Friday, October 11, 2019

Gleanings from 1 Kings 17

Image: Engraving depicting Sarepta (Zarephath) c. AD 1837.

Note: Devotion take from last Sunday's sermon on 1 Kings 17 (audio not yet posted).

And the woman said to Elijah, Now by this word I know that thou art a man of God, and that the word of the LORD in thy mouth is truth (1 Kings 17:24).

1 Kings 17 divides very easily into three parts, each describing the ministry of Elijah and the miraculous power that accompanied it:

1.    The miraculous provision from the brook and the ravens (vv. 1-7);
2.    The miraculous provision from the widow (vv. 8-16);
3.    The raising of the widow’s son (vv. 17-23).
And it ends with that final description of Elijah from the grateful widow (v. 24).

Here are at least five spiritual gleanings from 1 Kings 17:

First: We learn here how God provides for his people, even in the midst of difficult circumstances.

He gives us a hiding place. He leads us by still waters. He sends his ravens.

The believer may not always have more than enough, but he often has just enough from God’s hand.

So, Christ taught his anxious disciples not to take thought for what they would eat or drink or wear, but “Behold the fowls of the air: for they sow not, neither do they reap, nor gather into barns; yet your heavenly Father feedeth them. Are ye not much better than they?” (Matt 6:26).

Second: We learn about God’s care not only for his servants but also for the spiritually poor and destitute, for the fatherless and the widow.

When Christ visited his hometown synagogue in Luke 4 we are told that his fellow Jews did not receive him as the Messiah. The Lord Jesus reflected, “No prophet is accepted in his own country” (v. 24). He then recalled 1 Kings 16, noting that though there were many widows in Israel in the days of Elijah, the prophet was sent instead to the widow of Zaraphath in Zidon (Luke 4:25). The unspoken meaning was clear. If his fellow Jewish townsmen would not receive him, he would go to others, even to Gentiles.

This so infuriated those in Nazareth that they took Christ to the brow of the hill on which the city was built to cast him down “headlong” (v. 29), but, Luke says, “he passing through the midst of them went his way” (v. 30).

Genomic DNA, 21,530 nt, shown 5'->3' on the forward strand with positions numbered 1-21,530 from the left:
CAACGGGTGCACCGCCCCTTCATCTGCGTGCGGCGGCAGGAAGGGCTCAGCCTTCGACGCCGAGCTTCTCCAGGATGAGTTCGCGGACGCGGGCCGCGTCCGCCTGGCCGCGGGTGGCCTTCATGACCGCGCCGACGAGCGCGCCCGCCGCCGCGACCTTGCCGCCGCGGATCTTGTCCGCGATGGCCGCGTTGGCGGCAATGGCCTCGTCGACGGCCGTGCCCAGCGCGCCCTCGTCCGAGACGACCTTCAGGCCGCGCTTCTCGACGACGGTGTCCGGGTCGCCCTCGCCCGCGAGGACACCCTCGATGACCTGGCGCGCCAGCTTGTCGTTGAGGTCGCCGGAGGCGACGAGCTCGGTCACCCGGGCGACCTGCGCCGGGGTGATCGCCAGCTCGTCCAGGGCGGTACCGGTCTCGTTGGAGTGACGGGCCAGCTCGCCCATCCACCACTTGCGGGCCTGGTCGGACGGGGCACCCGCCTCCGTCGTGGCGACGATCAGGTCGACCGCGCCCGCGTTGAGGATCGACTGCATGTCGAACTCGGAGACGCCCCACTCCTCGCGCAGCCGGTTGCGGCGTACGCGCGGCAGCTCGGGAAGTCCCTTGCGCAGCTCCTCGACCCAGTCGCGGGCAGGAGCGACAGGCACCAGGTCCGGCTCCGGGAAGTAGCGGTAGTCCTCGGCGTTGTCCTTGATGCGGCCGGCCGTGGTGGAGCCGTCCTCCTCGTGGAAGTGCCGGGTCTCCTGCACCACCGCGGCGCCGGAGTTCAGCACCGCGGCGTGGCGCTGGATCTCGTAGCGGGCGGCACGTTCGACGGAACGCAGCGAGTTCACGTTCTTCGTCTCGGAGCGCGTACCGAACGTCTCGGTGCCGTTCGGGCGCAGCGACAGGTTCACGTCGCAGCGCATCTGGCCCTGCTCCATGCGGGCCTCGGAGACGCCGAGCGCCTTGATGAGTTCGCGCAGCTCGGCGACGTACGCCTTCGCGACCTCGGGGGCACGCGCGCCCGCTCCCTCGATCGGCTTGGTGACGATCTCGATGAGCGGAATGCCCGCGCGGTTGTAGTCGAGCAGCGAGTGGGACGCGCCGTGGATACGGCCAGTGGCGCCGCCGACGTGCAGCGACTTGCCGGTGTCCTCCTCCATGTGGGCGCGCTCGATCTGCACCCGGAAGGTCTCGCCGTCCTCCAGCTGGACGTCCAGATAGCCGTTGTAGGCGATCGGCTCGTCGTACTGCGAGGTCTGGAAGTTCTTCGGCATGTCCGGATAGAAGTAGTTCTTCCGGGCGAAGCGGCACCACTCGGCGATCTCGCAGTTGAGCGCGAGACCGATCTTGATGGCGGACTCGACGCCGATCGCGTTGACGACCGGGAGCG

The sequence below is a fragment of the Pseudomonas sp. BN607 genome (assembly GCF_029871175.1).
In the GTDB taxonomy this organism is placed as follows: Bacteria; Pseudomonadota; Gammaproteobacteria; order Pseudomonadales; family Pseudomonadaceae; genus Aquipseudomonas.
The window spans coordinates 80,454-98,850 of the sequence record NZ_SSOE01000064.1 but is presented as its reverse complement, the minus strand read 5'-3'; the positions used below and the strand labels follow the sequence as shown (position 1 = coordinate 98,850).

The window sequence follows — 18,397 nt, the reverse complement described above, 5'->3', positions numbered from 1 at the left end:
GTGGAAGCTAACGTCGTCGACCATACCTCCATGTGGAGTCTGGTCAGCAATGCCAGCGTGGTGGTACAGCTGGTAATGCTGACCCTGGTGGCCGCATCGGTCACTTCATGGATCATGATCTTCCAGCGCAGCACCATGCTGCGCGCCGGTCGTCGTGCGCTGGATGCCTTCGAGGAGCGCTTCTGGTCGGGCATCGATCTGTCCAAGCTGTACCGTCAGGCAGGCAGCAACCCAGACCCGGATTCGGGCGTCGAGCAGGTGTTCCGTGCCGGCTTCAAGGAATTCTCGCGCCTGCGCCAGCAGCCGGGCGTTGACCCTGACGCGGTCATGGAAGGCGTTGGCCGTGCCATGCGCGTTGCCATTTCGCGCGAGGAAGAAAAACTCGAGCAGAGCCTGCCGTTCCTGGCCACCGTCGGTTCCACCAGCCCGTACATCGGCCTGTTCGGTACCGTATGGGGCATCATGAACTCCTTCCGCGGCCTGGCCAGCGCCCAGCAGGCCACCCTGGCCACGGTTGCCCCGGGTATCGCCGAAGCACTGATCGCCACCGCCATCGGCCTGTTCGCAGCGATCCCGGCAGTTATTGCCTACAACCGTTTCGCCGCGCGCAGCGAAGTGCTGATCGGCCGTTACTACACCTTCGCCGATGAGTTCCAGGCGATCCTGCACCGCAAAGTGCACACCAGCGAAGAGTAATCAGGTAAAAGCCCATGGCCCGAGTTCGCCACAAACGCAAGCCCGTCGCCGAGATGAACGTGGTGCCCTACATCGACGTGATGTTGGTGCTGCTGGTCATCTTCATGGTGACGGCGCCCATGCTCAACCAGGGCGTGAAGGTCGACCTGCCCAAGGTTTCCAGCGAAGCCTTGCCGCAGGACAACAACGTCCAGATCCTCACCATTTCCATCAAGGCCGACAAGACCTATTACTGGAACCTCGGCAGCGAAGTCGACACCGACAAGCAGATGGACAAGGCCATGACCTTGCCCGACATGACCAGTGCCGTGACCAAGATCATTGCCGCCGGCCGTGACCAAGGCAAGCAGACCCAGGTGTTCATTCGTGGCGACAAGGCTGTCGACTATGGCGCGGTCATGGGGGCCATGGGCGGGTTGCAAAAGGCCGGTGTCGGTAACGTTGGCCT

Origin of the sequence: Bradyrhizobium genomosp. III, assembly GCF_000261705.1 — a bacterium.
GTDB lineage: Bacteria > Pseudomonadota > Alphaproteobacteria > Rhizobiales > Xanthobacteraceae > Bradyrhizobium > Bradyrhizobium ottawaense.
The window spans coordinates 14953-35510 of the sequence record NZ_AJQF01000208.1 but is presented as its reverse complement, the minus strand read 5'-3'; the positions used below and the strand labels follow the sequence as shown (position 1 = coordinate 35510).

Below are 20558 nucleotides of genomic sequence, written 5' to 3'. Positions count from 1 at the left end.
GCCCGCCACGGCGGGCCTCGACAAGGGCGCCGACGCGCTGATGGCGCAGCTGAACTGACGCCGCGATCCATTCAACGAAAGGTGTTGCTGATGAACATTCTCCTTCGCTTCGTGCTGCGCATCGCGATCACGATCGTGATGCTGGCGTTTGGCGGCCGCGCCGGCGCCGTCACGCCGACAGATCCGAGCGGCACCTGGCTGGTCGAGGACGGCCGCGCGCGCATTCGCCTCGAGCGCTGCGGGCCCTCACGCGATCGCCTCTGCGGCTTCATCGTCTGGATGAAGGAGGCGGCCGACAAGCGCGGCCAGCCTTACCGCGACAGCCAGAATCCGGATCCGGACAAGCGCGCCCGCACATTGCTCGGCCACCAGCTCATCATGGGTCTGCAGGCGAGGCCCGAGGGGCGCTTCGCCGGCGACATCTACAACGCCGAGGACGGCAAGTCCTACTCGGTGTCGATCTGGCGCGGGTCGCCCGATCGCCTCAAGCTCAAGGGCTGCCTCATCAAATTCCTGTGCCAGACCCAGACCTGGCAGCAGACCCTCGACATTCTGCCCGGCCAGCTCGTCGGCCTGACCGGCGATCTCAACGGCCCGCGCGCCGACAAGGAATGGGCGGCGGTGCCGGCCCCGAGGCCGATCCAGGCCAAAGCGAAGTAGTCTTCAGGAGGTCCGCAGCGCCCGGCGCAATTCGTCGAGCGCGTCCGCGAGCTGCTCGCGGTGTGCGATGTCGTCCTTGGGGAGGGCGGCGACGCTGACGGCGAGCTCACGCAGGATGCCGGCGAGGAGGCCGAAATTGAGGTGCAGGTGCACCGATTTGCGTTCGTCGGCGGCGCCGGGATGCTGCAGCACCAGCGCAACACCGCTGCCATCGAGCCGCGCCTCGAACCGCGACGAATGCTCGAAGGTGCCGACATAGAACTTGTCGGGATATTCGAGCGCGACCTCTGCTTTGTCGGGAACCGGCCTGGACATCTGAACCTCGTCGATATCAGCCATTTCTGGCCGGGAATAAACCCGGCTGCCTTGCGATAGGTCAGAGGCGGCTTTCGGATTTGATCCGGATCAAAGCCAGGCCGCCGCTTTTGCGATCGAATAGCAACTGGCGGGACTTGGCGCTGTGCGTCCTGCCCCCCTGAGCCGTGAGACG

If we will not honor Christ someone else will.

Third: We learn here that God can take resources that are mean and insufficient and make them more than adequate—even unendingly adequate—for the times in which they are needed.

“And the barrel of oil wasted not, neither did the cruse of oil fail…” (1 Kings 16:16).

Fourth: We learn how God can take those who are dead and bring them to life.

Just as Elijah raised the widow’s son, Christ raised the only son of the widow of Nain (Luke 7:11-17). He also raised Lazarus from the dead (John 11).

What is most astounding, however, is that he takes those who are spiritually dead, and he raises them to new life through that same resurrection power (Eph 2:1).

Fifth: We learn here about the persistence and the truth of God’s word.

God never fails to send his word. He sends it in every generation. He no longer sends his prophets as he did in the days of Elijah, because he has now sent his Son (Heb 1:1), and his Son sent forth his Apostles (Matt 28:19-20), and part of their mission was to give to his people the Word of God written (John 20:31). And now the Lord sends his elders and preachers to proclaim that Word (2 Tim 4:1-2).

We can say of all Scripture what this widow said of Elijah: “the word of the LORD in thy mouth is truth.” Christ’s prayer for the disciples in John 17:17 was “Sanctify them through thy truth: thy word is truth.”

Faith in Christ goes hand in hand with faith in his written Word. One cannot have a high view of Christ and a low view of the Bible.

Grace and peace, Pastor Jeff Riddle

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